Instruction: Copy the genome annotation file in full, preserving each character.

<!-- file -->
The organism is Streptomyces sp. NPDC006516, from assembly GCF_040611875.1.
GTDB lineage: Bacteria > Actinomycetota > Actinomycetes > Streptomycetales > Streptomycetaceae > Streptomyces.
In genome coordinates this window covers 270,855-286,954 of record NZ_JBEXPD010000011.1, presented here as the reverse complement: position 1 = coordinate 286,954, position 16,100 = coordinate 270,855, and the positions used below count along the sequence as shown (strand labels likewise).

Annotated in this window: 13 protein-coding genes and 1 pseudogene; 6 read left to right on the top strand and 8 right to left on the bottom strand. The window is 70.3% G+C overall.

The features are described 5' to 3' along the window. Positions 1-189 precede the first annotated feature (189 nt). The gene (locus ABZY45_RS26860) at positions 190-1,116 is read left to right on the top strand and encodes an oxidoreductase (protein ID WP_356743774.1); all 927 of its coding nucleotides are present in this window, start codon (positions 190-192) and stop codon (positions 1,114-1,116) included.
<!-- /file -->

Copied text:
The organism is Streptomyces sp. NPDC006516, from assembly GCF_040611875.1.
GTDB lineage: Bacteria > Actinomycetota > Actinomycetes > Streptomycetales > Streptomycetaceae > Streptomyces.
In genome coordinates this window covers 270,855-286,954 of record NZ_JBEXPD010000011.1, presented here as the reverse complement: position 1 = coordinate 286,954, position 16,100 = coordinate 270,855, and the positions used below count along the sequence as shown (strand labels likewise).

Annotated in this window: 13 protein-coding genes and 1 pseudogene; 6 read left to right on the top strand and 8 right to left on the bottom strand. The window is 70.3% G+C overall.

The features are described 5' to 3' along the window. Positions 1-189 precede the first annotated feature (189 nt). The gene (locus ABZY45_RS26860) at positions 190-1,116 is read left to right on the top strand and encodes an oxidoreductase (protein ID WP_356743774.1); all 927 of its coding nucleotides are present in this window, start codon (positions 190-192) and stop codon (positions 1,114-1,116) included.